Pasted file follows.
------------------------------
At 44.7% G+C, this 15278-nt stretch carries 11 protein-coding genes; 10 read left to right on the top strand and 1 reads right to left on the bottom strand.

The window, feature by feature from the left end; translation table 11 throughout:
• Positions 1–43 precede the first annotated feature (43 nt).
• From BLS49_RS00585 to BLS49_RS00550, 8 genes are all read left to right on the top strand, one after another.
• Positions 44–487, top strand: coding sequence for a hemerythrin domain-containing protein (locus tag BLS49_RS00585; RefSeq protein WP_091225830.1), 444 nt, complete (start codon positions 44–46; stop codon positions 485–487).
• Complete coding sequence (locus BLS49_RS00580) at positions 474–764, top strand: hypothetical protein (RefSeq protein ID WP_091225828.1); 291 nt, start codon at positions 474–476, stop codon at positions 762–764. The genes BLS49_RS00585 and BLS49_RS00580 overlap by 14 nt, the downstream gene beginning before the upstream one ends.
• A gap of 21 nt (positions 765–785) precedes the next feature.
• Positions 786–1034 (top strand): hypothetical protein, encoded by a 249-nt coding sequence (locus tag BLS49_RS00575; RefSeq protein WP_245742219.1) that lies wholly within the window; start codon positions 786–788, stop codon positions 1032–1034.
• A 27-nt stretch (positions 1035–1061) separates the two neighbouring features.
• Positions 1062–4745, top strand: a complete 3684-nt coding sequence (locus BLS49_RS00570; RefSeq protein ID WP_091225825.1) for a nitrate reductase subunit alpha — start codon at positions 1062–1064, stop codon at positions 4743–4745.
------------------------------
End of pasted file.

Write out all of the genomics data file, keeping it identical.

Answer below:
At 44.7% G+C, this 15278-nt stretch carries 11 protein-coding genes; 10 read left to right on the top strand and 1 reads right to left on the bottom strand.

The window, feature by feature from the left end; translation table 11 throughout:
• Positions 1–43 precede the first annotated feature (43 nt).
• From BLS49_RS00585 to BLS49_RS00550, 8 genes are all read left to right on the top strand, one after another.
• Positions 44–487, top strand: coding sequence for a hemerythrin domain-containing protein (locus tag BLS49_RS00585; RefSeq protein WP_091225830.1), 444 nt, complete (start codon positions 44–46; stop codon positions 485–487).
• Complete coding sequence (locus BLS49_RS00580) at positions 474–764, top strand: hypothetical protein (RefSeq protein ID WP_091225828.1); 291 nt, start codon at positions 474–476, stop codon at positions 762–764. The genes BLS49_RS00585 and BLS49_RS00580 overlap by 14 nt, the downstream gene beginning before the upstream one ends.
• A gap of 21 nt (positions 765–785) precedes the next feature.
• Positions 786–1034 (top strand): hypothetical protein, encoded by a 249-nt coding sequence (locus tag BLS49_RS00575; RefSeq protein WP_245742219.1) that lies wholly within the window; start codon positions 786–788, stop codon positions 1032–1034.
• A 27-nt stretch (positions 1035–1061) separates the two neighbouring features.
• Positions 1062–4745, top strand: a complete 3684-nt coding sequence (locus BLS49_RS00570; RefSeq protein ID WP_091225825.1) for a nitrate reductase subunit alpha — start codon at positions 1062–1064, stop codon at positions 4743–4745.